“Ailleurs” (Somewhere Else) is one of the album’s pivotal moments. “We were jamming in San Francisco. It was really deep and I loved it straight away, but it frightened me, too. I didn’t know if could actually write words to the music, it moved me so much. I got down to it at the last minute, and asked Merlot, who I’d got on well with, to help me. He liked French, too, adapted to African-American beats. ‘Take me somewhere else’ was a phrase I had going round in my head. I was afraid I was being shameless. I wondered why I was baring my soul like that. But the song is important to the album.
Also very personal, “Si Loin De Toi” (So Far From You) tells of love and distance (“Love is my loss and I’ve learned all about fading desire”), while the sunny “Attends-moi” (Wait for Me) speaks of naked passion, backed by a gospel choir and strings as languid as the words are sensual. Finally, “Quelques Mots…” (A Few Words…) is a discreet tribute to Ben’s grandfather, who raised him (“He never talked much, but gave me guidance in so many things”). The song has a strong beat and melancholy shines through the soul harmonies.
On À Coup De Rêves, French and English unashamedly join forces. The album’s title song has a remarkable back story. “I was thinking of calling the album Walk The Line, and then that phrase came to me, like an expression that didn’t really exist. I worked myself up into a terrible state writing the song. In the lyrics, there are figures who helped me move forward in life, like Mohammed Ali. He’s in the song, with his fists and smile. For the title, I was hesitating between “Relève-toi” (Get Back Up), “Ton Rêve Avance” (Your Dream Goes On) and “À Coup De Rêves”. Then I did a concert in Geneva. After I performed the song, I asked the audience which one they preferred. They all said, ‘À Coup De Rêves’!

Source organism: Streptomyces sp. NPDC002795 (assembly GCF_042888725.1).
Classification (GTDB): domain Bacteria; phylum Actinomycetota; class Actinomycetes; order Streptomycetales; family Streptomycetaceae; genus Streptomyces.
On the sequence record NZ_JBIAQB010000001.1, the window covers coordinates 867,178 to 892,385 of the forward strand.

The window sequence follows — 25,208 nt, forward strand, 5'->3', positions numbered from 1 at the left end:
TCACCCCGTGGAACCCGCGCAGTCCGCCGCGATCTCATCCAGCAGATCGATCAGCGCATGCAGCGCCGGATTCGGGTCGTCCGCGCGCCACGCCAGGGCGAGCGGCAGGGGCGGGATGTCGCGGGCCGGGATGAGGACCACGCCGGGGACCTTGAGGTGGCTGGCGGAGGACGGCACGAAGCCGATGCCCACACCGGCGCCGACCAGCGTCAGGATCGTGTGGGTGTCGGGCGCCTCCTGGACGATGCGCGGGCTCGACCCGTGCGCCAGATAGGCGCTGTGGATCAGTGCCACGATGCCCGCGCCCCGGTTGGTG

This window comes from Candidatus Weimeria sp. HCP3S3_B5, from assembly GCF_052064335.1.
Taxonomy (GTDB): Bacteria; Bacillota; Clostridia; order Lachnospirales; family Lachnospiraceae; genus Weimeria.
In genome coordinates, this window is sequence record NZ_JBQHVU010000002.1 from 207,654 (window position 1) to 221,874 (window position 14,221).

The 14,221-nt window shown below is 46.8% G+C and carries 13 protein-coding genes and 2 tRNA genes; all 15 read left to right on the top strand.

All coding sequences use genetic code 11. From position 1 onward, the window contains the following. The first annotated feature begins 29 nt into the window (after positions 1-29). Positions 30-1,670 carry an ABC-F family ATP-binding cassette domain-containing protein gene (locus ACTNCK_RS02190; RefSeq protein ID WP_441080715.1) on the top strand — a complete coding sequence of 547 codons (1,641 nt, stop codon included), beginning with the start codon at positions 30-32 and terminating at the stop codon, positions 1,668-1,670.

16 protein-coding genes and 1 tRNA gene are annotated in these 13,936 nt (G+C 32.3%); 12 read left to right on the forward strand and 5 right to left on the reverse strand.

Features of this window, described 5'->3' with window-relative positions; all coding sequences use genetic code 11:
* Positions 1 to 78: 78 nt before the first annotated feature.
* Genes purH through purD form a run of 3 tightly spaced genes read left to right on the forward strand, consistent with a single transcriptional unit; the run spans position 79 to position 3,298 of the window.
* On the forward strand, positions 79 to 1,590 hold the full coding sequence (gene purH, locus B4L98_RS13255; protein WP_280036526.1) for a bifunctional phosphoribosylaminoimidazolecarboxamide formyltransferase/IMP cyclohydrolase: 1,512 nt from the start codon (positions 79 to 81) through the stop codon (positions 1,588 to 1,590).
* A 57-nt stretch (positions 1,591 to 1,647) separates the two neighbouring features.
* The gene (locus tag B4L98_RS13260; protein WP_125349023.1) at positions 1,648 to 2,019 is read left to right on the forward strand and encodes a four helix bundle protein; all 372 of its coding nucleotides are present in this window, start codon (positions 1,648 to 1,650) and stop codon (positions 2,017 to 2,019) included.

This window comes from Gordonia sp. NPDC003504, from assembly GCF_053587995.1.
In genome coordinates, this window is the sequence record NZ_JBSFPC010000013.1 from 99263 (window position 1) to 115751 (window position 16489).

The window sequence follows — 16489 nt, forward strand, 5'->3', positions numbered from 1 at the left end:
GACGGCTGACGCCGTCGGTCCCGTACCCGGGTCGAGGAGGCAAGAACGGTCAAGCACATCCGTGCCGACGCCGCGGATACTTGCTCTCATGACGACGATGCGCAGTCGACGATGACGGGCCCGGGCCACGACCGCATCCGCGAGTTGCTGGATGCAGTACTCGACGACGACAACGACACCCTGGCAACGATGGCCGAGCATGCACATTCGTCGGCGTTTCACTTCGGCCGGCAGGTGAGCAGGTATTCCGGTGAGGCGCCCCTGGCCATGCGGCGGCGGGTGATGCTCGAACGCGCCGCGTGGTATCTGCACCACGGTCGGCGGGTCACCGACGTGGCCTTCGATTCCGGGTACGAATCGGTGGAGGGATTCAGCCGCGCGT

The cover of Al Green’s “Simply Beautiful”, performed with Keziah Jones, is a meeting of two artists on the same quest for truth in sound.
The limited edition of the album also has an alternative version of “Hallelujah !!!”, produced by 20Syl (Hocus Pocus / C2C), and an amazing cover of “Don’t Set Me Back”, a song by an obscure artist named Diamond Joe. “He released an album in 1973. It’s southern soul where he replays a scratched record live. For me, that was the start of hip-hop. It’s an incredible, original thing, totally modern in its message.” A soul bonus track for a complete, mature record.
Harmonizing all these melodic jewels is the invisible but essential hand of Renaud Létang (Souchon, Jane Birkin, Rocé, Saul Williams, Emilie Simon), who has provided Ben with a balanced mix that underlines the musicians’ work.
Ranging from the epic to the intimately expressive, the 11 tracks reveal the newfound maturity of Ben L’Oncle Soul, an artist who is here to stay. Where some have “swag”, Ben simply has style… along with a natural talent for deep emotions and soul beats. Hallelujah!
US TOUR DATES
12/05 @ Je Suis Soul, Apollo Theater – New York, NY [tickets]